Asian news outlets reported this week that a "devastating cyberworm" affected "several million" users in China, but today some Western security experts questioned the accuracy of those reports.
The Shanghai Daily newspaper wrote that the malware in question, which it referred to as "worm.whboy," attacks Chinese-language Windows systems through infected websites. A telltale sign of infection is the replacement of .exe files by the worm and the transformation of their icons into images of pandas with burning joss sticks, the article said.
It quoted an official with a Chinese web security firm who said that "several million" users were potentially affected.
While security experts outside China don't dispute that such a worm exists — it is more commonly referred to as Fujacks — they have expressed reservations about the reports.
Fujacks does in fact act as a parasitic worm, replacing .exe files with more copies of the malware and the trademark panda image that goes along with it. But it isn't limited just to Chinese-language Windows systems, said officials from Sophos.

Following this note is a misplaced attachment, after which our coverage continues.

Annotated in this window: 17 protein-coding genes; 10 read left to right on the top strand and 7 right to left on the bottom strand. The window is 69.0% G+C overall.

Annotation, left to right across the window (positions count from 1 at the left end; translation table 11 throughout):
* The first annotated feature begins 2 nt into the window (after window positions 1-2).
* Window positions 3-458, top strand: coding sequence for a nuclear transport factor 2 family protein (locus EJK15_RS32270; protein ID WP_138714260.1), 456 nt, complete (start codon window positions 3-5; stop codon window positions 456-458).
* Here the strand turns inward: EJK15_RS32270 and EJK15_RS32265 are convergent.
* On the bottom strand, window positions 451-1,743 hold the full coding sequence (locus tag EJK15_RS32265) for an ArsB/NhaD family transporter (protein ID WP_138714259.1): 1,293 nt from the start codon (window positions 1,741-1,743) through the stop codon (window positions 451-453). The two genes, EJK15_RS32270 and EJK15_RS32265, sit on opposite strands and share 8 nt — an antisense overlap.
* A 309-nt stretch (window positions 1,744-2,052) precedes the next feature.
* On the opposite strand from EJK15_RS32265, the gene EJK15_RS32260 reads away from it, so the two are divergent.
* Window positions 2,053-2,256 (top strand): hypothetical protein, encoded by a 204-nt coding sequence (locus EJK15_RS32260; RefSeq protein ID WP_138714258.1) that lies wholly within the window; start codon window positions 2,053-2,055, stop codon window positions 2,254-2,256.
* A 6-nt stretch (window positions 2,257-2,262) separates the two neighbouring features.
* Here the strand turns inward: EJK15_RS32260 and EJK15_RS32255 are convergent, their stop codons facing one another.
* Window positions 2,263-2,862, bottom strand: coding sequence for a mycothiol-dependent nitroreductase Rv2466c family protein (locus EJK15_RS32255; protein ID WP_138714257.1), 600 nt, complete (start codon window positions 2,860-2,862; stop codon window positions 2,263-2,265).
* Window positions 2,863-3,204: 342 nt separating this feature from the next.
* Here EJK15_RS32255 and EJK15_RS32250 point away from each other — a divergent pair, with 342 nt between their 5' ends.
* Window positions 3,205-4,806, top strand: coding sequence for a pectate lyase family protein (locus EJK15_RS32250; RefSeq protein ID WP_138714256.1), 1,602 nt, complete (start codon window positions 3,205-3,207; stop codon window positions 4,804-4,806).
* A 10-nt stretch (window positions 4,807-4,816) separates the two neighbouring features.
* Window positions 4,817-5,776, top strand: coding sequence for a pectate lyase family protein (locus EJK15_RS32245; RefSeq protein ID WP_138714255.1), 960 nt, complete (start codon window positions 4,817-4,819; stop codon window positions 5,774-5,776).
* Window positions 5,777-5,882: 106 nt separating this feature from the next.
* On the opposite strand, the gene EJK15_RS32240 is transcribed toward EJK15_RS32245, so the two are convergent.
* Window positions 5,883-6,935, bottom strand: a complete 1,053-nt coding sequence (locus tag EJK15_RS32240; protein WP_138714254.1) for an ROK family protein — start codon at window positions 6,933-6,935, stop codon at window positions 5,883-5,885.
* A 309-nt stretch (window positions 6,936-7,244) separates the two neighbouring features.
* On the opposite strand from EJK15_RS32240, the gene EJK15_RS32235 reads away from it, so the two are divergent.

In spite of this, security experts at the company believe that reported infection rates are grossly exaggerated.
"We have had one or two reports of infected PCs from Asia, but there is no evidence of any sort of 'devastating' outbreak - at least amongst business users - as suggested elsewhere," said Graham Cluley, senior technology consultant for Sophos.
Cluley said that because of the nature of Fujacks' infection, it doesn't lend itself to a widespread infection.
"The virus leaves some infected files unable to work as usual, and infected computers are likely to be unusable until they are disinfected. This makes infection rather obvious," he said. "Despite its LAN-crawling ability, Fujacks is unlikely to go unnoticed as it spreads, which seems to mitigate against any sort of pandemic."
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